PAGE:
The former chief adviser said on Monday Mr Johnson “waved it aside” when he raised concerns over principal private secretary Martin Reynolds inviting more than 100 people to a “bring your own booze” event in the No 10 garden on May 20 2020.
Mr Cummings said regarding that day alone, “never mind the string of other events”, the Prime Minister “lied to Parliament about parties” by insisting he had been assured no events had taken place that would have broken coronavirus rules.
“Not only me but other eyewitnesses who discussed this at the time would swear under oath this is what happened,” he said.
The fresh allegation came after Education Secretary Nadhim Zahawi insisted a flurry of eye-catching new policies being announced were not an attempt to save Mr Johnson from being ousted as Prime Minister amid calls for his resignation, including from six Tory MPs.
In an updated blog-post on Monday, Mr Cummings said he had warned Mr Reynolds that his emailed invite to staff “broke the rules”.
“Amid discussion over the future of the Cabinet Secretary and PPS himself, which had been going on for days, I said to the PM something like: ‘Martin’s invited the building to a drinks party, this is what I’m talking about, you’ve got to grip this madhouse’,” the former adviser wrote.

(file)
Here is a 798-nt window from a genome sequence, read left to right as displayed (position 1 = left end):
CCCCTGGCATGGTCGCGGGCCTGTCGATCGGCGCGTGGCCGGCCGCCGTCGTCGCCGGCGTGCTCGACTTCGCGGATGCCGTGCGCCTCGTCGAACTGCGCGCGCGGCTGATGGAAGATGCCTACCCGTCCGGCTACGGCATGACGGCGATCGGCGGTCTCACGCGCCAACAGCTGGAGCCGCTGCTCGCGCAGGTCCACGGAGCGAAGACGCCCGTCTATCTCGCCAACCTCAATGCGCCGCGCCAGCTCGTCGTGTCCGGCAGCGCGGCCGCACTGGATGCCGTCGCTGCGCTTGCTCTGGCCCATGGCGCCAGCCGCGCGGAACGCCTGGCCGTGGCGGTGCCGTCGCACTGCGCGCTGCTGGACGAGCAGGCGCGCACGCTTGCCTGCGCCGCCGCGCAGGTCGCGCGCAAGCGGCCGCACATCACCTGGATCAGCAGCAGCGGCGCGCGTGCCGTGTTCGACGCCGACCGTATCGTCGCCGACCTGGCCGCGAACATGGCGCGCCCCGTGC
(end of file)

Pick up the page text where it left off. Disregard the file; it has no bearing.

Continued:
“The PM waved it aside.
“The events of 20 May alone, never mind the string of other events, mean the PM lied to Parliament about parties.
“Not only me but other eyewitnesses who discussed this at the time would swear under oath this is what happened.”
Mr Johnson admitted attending but insisted he believed it was a work event which could “technically” have been within the rules.
Before that allegation surfaced, he had told the Commons that he had been “repeatedly assured since these allegations emerged that there was no party and that no Covid rules were broken”.
Meanwhile, reports have suggested that ministers were announcing a series of policy announcements, including putting the military in charge of preventing small boats from crossing the Channel and a freeze to the BBC licence fee, under “Operation Red Meat” to save the Prime Minister.
Mr Zahawi told BBC Breakfast: “Honestly, I don’t recognise that at all.”
He added: “Government doesn’t operate like that.”
However, Culture Secretary Nadine Dorries said the next announcement about the BBC licence fee “will be the last”, reopening the debate over the corporation’s future.
And it was reported that Home Secretary Priti Patel is set to announce within weeks that the Royal Navy will be brought in to spearhead controversial “pushback” tactics to turn away boats carrying migrants across the Channel.
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Other touted policy announcements as part of Mr Johnson’s attempted fightback include bids to reduce the NHS backlog and a push on the long-awaited Levelling Up White Paper.
But Mr Zahawi said the policies are “on the list because these are the Government’s manifesto”.
Senior official Sue Gray, who is investigating a number of possibly rule-breaking events, has questioned Mr Johnson, according to reports.